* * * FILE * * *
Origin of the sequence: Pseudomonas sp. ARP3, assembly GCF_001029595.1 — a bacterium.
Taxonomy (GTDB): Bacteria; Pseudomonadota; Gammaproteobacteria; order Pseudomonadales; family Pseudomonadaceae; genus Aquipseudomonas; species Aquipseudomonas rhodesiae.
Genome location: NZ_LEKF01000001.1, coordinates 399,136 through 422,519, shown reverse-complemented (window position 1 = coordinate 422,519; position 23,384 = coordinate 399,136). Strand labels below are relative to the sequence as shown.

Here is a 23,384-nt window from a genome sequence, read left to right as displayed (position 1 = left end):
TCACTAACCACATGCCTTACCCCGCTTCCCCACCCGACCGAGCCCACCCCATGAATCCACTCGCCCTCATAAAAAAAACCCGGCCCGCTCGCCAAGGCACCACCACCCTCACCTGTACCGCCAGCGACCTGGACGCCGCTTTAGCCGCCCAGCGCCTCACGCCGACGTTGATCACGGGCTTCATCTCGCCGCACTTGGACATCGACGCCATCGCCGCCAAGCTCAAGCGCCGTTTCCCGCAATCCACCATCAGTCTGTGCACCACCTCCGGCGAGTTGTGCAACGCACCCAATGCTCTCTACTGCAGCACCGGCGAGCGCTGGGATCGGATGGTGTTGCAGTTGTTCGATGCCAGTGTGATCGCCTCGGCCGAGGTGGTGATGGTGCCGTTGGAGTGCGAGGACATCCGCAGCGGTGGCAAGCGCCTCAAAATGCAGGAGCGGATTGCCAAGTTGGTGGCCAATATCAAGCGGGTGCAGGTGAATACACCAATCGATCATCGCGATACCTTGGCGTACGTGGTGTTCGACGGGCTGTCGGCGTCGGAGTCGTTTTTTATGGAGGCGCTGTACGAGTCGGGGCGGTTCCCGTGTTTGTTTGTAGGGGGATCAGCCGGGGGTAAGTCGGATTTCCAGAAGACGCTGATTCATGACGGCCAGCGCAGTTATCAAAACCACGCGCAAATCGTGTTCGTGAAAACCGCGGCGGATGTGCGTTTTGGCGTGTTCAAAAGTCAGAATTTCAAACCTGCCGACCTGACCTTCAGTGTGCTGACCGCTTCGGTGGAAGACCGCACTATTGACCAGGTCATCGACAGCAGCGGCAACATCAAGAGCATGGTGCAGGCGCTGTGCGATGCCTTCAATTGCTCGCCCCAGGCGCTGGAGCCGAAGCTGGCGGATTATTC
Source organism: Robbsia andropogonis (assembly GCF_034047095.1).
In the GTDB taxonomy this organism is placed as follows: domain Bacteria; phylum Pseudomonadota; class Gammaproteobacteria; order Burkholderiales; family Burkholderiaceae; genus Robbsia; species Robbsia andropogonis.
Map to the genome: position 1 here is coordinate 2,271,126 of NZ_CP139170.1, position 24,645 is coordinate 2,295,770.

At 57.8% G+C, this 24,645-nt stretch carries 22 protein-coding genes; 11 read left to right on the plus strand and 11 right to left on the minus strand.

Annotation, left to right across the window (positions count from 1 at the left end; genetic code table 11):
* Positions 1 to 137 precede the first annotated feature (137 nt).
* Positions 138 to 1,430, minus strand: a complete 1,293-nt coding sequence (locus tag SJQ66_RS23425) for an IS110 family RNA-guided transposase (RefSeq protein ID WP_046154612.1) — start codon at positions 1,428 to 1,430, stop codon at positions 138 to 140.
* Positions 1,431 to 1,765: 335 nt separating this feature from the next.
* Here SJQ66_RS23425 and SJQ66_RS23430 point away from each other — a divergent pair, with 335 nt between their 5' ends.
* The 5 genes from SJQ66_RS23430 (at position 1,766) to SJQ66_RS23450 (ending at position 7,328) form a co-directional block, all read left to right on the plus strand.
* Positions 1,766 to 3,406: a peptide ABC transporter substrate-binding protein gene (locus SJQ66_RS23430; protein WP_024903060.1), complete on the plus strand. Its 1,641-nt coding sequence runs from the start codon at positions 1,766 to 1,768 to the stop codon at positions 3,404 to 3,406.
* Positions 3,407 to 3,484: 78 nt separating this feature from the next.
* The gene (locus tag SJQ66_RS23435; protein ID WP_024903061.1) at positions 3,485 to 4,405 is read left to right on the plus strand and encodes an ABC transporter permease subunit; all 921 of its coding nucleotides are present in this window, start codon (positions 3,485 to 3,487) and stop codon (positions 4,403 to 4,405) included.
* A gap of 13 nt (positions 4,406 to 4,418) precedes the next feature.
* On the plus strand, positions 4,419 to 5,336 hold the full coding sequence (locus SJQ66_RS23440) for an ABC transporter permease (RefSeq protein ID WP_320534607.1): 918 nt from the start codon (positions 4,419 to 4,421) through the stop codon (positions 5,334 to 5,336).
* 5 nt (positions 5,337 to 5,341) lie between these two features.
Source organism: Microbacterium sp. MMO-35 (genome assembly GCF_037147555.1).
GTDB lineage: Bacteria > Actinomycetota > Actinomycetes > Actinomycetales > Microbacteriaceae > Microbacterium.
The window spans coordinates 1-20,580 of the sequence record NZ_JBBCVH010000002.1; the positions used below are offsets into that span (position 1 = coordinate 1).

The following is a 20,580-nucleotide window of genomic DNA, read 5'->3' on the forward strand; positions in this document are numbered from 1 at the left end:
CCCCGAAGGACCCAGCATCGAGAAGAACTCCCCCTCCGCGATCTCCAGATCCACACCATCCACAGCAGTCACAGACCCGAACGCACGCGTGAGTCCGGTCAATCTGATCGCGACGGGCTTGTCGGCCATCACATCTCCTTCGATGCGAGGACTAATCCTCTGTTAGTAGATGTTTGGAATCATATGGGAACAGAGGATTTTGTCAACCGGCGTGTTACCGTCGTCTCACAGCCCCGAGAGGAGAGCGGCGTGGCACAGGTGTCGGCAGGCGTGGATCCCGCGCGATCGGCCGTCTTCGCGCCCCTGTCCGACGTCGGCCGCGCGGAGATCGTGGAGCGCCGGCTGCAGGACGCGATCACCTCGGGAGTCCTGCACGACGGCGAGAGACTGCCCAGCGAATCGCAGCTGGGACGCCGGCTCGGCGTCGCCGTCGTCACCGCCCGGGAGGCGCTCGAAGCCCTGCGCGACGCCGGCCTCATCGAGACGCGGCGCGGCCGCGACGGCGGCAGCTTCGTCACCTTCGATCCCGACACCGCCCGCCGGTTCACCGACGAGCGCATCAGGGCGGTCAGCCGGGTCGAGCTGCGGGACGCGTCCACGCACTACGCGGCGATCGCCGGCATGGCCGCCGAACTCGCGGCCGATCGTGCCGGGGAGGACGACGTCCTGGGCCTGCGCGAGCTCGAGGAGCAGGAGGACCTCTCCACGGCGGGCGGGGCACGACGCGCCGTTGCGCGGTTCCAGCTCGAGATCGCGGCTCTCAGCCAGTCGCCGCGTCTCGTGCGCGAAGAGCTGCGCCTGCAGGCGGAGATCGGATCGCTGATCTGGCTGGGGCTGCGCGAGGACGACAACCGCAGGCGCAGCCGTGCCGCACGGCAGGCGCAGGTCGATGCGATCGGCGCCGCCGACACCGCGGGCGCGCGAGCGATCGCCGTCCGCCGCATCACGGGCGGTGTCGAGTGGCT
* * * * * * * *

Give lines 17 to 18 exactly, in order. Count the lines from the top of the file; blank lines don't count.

* Positions 3,407 to 3,484: 78 nt separating this feature from the next.
* The gene (locus tag SJQ66_RS23435; protein ID WP_024903061.1) at positions 3,485 to 4,405 is read left to right on the plus strand and encodes an ABC transporter permease subunit; all 921 of its coding nucleotides are present in this window, start codon (positions 3,485 to 3,487) and stop codon (positions 4,403 to 4,405) included.